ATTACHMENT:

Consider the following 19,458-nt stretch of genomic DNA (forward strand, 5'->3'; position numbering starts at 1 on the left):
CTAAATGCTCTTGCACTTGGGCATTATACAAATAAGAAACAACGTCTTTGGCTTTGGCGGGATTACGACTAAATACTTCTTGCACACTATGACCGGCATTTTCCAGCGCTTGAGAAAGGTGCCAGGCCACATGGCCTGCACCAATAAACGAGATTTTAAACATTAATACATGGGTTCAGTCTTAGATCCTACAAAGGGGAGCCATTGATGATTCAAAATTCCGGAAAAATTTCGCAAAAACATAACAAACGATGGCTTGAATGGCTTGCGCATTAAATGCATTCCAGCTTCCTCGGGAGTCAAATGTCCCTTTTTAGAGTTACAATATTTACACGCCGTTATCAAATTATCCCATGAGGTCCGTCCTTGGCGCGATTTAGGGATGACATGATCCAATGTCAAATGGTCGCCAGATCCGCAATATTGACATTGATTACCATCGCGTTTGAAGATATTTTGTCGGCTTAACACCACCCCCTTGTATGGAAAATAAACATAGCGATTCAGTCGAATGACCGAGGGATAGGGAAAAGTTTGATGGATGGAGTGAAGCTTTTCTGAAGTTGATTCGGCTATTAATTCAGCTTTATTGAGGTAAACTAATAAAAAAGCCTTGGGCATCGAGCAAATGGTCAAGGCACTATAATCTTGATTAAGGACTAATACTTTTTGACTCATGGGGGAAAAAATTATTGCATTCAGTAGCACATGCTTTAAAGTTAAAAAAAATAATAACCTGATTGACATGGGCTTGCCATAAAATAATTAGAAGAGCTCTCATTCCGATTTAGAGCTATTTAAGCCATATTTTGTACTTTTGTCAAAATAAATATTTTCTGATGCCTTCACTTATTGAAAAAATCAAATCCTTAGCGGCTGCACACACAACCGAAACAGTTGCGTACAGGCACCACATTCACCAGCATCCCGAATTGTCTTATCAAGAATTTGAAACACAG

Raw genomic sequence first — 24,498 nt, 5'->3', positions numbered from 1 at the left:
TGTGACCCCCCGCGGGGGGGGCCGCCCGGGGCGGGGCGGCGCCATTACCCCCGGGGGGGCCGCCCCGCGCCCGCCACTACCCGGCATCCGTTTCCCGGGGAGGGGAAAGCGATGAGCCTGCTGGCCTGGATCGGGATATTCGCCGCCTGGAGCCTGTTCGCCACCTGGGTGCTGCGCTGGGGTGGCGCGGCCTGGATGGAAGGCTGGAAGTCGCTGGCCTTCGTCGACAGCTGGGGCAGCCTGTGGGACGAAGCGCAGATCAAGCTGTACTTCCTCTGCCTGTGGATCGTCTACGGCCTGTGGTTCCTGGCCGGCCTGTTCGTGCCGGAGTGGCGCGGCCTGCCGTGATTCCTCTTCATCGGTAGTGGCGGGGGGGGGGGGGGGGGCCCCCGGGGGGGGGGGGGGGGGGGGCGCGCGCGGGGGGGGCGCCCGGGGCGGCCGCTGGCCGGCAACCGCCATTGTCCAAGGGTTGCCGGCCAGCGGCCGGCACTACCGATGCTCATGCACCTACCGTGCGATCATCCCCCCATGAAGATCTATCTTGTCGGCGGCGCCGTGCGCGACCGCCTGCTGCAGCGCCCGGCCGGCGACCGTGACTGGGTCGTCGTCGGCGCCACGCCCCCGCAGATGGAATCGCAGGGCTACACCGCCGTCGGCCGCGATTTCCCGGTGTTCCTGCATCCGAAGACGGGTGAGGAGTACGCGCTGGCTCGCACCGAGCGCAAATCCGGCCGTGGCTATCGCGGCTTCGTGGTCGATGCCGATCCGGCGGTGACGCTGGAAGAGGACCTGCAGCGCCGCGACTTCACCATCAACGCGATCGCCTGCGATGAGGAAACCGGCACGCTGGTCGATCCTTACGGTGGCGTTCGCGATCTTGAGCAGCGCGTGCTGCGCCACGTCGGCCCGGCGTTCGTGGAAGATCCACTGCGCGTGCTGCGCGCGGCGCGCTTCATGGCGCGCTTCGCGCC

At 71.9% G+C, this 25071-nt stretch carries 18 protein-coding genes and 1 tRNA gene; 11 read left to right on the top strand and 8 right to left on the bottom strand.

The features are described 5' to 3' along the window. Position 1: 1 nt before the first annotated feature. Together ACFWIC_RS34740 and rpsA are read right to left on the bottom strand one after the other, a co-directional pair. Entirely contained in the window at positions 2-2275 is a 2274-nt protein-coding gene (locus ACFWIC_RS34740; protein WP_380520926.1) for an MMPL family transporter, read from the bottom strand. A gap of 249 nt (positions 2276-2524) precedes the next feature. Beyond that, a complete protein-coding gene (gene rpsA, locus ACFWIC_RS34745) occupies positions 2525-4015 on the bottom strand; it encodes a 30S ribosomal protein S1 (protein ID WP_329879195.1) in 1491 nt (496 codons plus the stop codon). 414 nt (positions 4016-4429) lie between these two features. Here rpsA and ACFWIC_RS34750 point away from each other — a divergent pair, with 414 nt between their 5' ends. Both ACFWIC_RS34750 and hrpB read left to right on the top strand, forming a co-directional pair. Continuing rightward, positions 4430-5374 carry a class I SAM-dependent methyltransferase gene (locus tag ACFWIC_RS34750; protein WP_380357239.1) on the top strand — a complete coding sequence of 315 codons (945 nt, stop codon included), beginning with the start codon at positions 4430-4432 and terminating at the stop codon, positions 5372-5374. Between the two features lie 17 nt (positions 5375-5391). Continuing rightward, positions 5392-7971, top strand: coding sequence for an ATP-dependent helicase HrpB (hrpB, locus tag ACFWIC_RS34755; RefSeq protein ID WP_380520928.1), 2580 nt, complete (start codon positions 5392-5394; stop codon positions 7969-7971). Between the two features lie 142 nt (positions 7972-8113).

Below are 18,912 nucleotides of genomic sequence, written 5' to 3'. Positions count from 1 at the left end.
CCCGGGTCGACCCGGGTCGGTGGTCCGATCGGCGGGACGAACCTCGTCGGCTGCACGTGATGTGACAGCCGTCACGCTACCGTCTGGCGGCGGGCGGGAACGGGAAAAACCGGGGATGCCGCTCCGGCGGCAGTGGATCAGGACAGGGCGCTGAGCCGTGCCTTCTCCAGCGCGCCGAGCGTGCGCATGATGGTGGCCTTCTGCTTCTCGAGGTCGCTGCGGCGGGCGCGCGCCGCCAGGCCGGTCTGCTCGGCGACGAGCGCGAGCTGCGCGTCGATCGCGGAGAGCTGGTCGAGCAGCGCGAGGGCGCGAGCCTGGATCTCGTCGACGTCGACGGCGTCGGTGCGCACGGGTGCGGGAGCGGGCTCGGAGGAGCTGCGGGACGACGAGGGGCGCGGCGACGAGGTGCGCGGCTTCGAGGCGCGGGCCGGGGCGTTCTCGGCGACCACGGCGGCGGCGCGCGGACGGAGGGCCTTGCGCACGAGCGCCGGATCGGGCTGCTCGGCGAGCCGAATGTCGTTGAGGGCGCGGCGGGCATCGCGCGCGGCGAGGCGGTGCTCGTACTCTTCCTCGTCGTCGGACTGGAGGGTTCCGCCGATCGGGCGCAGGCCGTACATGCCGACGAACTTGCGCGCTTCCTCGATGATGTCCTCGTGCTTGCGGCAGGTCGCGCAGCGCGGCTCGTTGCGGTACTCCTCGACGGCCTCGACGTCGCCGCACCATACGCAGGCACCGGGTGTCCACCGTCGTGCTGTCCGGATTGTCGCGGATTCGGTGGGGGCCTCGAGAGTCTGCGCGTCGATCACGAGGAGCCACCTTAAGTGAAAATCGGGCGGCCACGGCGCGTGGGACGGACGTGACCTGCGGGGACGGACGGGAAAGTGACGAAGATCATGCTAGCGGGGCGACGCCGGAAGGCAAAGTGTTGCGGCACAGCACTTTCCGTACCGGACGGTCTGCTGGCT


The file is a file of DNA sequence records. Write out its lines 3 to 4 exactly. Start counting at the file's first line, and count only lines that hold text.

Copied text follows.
Raw genomic sequence first — 24,498 nt, 5'->3', positions numbered from 1 at the left:
TGTGACCCCCCGCGGGGGGGGCCGCCCGGGGCGGGGCGGCGCCATTACCCCCGGGGGGGCCGCCCCGCGCCCGCCACTACCCGGCATCCGTTTCCCGGGGAGGGGAAAGCGATGAGCCTGCTGGCCTGGATCGGGATATTCGCCGCCTGGAGCCTGTTCGCCACCTGGGTGCTGCGCTGGGGTGGCGCGGCCTGGATGGAAGGCTGGAAGTCGCTGGCCTTCGTCGACAGCTGGGGCAGCCTGTGGGACGAAGCGCAGATCAAGCTGTACTTCCTCTGCCTGTGGATCGTCTACGGCCTGTGGTTCCTGGCCGGCCTGTTCGTGCCGGAGTGGCGCGGCCTGCCGTGATTCCTCTTCATCGGTAGTGGCGGGGGGGGGGGGGGGGGCCCCCGGGGGGGGGGGGGGGGGGGGCGCGCGCGGGGGGGGCGCCCGGGGCGGCCGCTGGCCGGCAACCGCCATTGTCCAAGGGTTGCCGGCCAGCGGCCGGCACTACCGATGCTCATGCACCTACCGTGCGATCATCCCCCCATGAAGATCTATCTTGTCGGCGGCGCCGTGCGCGACCGCCTGCTGCAGCGCCCGGCCGGCGACCGTGACTGGGTCGTCGTCGGCGCCACGCCCCCGCAGATGGAATCGCAGGGCTACACCGCCGTCGGCCGCGATTTCCCGGTGTTCCTGCATCCGAAGACGGGTGAGGAGTACGCGCTGGCTCGCACCGAGCGCAAATCCGGCCGTGGCTATCGCGGCTTCGTGGTCGATGCCGATCCGGCGGTGACGCTGGAAGAGGACCTGCAGCGCCGCGACTTCACCATCAACGCGATCGCCTGCGATGAGGAAACCGGCACGCTGGTCGATCCTTACGGTGGCGTTCGCGATCTTGAGCAGCGCGTGCTGCGCCACGTCGGCCCGGCGTTCGTGGAAGATCCACTGCGCGTGCTGCGCGCGGCGCGCTTCATGGCGCGCTTCGCGCC